CAMPO GRANDE, Brazil — Three decades of dodging others in the jungle may not be everyone's idea of the way to health and happiness, but Lt. Hiroo Onoda, late of the Japanese Imperial Army, believes it taught him a thing or two.
Onoda walked out of the jungle on the Philippine island of Lubang in March, 1974, to become the last Japanese soldier to lay down his sword from World War II, almost 29 years after the conflict ended.
Now 63 years old and as fighting-fit as in his jungle days, Onoda owns a cattle farm in the western Brazilian state of Mato Grosso do Sul and spends six months in Japan each year lecturing schoolchildren on health and nature.
He is also writing a book on his ideas that includes advice to mothers to allow their children more contact with the soil and dirt--even in the rain.
"Too much concrete and cleanliness makes for weak children," he says.
Onoda said he only once suffered a slight fever during his years on the run and has not known a day of illness since.
"Knowing I could never have any medicines or seek a doctor's help made me strong and self-reliant," he said. "I was pushed to the limits of human endurance and now I want to use what I learned to help others."
Onoda arrived in the Philippines in December, 1944, with 250 men under his command. By the time the war ended eight months later, 200 of them were dead. Most of the survivors surrendered after U.S. troops dropped pamphlets saying the fighting was over, but Onoda did not believe them.
"I thought it was a trick," he said.
Less Staying Power
With four companions, he retreated deep into the jungle. After six years, one of the group gave himself up and revealed the fugitives' names to the Philippine authorities.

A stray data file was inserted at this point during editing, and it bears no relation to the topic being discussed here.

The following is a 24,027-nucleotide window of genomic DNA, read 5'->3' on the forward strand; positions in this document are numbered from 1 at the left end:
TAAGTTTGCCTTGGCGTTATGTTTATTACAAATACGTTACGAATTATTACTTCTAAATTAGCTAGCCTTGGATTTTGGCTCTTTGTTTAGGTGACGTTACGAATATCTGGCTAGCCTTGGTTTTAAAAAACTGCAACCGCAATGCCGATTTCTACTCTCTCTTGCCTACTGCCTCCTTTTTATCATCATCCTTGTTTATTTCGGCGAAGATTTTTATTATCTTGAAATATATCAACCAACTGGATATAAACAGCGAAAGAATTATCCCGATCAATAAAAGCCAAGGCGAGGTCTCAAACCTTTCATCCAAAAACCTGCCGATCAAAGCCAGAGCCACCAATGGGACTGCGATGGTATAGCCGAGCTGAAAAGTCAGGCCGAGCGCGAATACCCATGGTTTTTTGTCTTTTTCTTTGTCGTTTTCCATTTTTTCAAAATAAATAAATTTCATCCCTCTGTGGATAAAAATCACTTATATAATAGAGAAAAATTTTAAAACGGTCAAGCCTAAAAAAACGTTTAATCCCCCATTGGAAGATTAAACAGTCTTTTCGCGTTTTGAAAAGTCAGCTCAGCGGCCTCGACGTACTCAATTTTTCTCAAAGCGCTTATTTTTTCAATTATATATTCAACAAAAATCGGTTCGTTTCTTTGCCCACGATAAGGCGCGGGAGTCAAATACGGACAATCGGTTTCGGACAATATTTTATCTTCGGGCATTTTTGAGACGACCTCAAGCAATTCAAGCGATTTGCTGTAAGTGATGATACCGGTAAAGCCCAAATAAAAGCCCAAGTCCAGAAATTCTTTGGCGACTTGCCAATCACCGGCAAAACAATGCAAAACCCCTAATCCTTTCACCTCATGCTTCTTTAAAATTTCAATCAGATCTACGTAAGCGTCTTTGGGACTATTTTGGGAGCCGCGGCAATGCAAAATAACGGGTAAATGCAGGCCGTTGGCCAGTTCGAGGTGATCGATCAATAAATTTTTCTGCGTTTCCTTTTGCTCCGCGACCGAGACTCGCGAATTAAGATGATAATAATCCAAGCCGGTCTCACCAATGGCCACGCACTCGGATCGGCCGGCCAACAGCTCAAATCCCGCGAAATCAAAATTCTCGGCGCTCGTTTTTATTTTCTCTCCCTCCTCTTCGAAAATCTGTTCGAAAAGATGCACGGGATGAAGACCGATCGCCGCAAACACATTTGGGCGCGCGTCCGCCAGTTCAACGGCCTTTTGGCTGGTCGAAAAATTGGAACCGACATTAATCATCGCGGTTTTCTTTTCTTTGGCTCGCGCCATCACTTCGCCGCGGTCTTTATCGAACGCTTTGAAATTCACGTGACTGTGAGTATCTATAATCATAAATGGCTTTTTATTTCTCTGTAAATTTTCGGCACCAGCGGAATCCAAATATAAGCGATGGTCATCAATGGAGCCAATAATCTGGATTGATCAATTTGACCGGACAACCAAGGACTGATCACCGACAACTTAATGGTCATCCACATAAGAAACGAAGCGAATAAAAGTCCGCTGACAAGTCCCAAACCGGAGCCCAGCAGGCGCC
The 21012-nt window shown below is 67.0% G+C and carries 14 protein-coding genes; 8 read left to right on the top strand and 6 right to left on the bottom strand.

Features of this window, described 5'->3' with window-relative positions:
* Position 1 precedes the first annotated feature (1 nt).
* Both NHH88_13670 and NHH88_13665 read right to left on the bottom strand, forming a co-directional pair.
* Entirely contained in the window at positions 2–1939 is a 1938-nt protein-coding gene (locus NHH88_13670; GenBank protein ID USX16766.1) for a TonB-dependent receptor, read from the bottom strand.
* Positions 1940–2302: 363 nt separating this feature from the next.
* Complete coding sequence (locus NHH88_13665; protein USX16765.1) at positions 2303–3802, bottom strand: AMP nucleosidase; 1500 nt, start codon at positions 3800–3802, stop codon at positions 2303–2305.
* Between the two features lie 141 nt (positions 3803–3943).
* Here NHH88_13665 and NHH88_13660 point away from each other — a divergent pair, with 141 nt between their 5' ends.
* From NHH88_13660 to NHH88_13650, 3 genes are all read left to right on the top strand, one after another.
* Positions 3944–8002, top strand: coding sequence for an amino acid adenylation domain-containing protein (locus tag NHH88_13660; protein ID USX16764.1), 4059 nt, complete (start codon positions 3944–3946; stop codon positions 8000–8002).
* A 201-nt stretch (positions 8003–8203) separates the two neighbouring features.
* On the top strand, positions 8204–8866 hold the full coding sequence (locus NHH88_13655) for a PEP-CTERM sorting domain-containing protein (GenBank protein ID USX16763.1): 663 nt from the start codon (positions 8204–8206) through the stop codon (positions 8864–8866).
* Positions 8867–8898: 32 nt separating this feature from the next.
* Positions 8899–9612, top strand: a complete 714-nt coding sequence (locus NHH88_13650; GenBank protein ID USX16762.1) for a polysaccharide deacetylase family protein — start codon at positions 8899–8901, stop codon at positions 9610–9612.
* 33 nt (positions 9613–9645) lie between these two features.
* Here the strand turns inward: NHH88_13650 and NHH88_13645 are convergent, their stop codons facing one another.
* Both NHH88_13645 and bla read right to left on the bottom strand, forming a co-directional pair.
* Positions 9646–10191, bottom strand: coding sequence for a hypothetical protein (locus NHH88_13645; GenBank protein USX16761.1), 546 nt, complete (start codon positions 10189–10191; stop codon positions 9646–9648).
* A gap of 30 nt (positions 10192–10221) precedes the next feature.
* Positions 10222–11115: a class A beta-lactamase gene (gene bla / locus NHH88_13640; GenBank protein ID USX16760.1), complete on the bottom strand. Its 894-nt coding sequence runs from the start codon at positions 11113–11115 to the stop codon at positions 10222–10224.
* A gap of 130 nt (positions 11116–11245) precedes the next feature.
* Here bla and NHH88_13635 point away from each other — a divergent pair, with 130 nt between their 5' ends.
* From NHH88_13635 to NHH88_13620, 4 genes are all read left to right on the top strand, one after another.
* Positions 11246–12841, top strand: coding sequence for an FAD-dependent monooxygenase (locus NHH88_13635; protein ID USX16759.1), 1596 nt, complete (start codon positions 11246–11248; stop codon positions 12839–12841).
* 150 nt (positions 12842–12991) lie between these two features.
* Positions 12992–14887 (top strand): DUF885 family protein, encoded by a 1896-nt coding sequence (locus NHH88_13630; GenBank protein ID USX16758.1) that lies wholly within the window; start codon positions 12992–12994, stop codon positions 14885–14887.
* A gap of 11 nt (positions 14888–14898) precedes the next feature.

Messages continued to be sent, but there was always some mistake, such as a misspelled name, so Onoda remained suspicious. Later, the sound of warplanes flying to battles in Vietnam strengthened his doubts.
One by one his companions died in clashes with Philippine patrols, the last one in 1973.
Onoda kept on the move, never spending more than one night in any place. He lived on bananas and coconuts and the cattle he would kill once every two months, storing the smoke-cured meat in small caches around the island.
Then, one day in early 1974, a Japanese, whom he knows as Mr. Suzuki, found him. At first Onoda thought Suzuki was Filipino and was ready to kill him until the newcomer said in Japanese: "I came to look for you."
Even then, Onoda only agreed to leave the jungle after the Japanese army sent a written order commanding him to surrender.
"I don't regret what I did," Onoda said. "My orders were to fight to the finish. I am only sorry for those that died."
He found that he was no longer suited to the hustle and bustle of modern Japan and decided to live in Brazil, where the lush tropical vegetation and tranquility of rural life were more akin to what he had known during his years on the run.
He received no back pay from the Japanese government but with the earnings from a book of memoirs he bought a 2,780-acre farm with 1,700 head of cattle--but no coconuts or bananas. "I can't stand the sight of them," he said.
He still needed a wife, which was a problem. The local Japanese-Brazilians appeared to be afraid of him, he said. The city women in Japan knew nothing of farming and the farm girls were ignorant of how to receive visitors.
Finally, an army friend put him in touch with his present wife, Matie, a beaming 48-year-old former teacher of ikebana , the Japanese art of flower arranging. She said she agreed to come to Brazil to marry him because she felt sorry for him.
"I didn't think he would find anyone else," she said.
Onoda says he intends to continue his teaching until he dies.
"I want to remind the young that they must never forget nature," he said. "It is not just a source of food.
"People are also too selfish and egoistic today. We must never forget others because man does not live alone--I should know."